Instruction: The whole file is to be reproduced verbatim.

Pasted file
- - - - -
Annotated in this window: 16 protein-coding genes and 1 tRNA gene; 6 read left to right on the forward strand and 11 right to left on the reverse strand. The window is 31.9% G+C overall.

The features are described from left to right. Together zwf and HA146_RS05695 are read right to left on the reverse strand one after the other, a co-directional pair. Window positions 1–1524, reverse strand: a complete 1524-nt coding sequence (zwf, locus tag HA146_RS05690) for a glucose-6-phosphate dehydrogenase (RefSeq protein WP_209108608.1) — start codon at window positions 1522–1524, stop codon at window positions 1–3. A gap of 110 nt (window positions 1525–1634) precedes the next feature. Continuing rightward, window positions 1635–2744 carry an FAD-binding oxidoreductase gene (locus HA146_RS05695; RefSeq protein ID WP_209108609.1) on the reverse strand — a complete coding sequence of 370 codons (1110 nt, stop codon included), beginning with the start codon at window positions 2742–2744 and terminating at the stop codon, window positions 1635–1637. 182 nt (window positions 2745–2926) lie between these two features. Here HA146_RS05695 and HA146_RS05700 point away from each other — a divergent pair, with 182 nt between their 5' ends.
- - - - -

Annotated in this window: 16 protein-coding genes and 1 tRNA gene; 6 read left to right on the forward strand and 11 right to left on the reverse strand. The window is 31.9% G+C overall.

The features are described from left to right. Together zwf and HA146_RS05695 are read right to left on the reverse strand one after the other, a co-directional pair. Window positions 1–1524, reverse strand: a complete 1524-nt coding sequence (zwf, locus tag HA146_RS05690) for a glucose-6-phosphate dehydrogenase (RefSeq protein WP_209108608.1) — start codon at window positions 1522–1524, stop codon at window positions 1–3. A gap of 110 nt (window positions 1525–1634) precedes the next feature. Continuing rightward, window positions 1635–2744 carry an FAD-binding oxidoreductase gene (locus HA146_RS05695; RefSeq protein ID WP_209108609.1) on the reverse strand — a complete coding sequence of 370 codons (1110 nt, stop codon included), beginning with the start codon at window positions 2742–2744 and terminating at the stop codon, window positions 1635–1637. 182 nt (window positions 2745–2926) lie between these two features. Here HA146_RS05695 and HA146_RS05700 point away from each other — a divergent pair, with 182 nt between their 5' ends.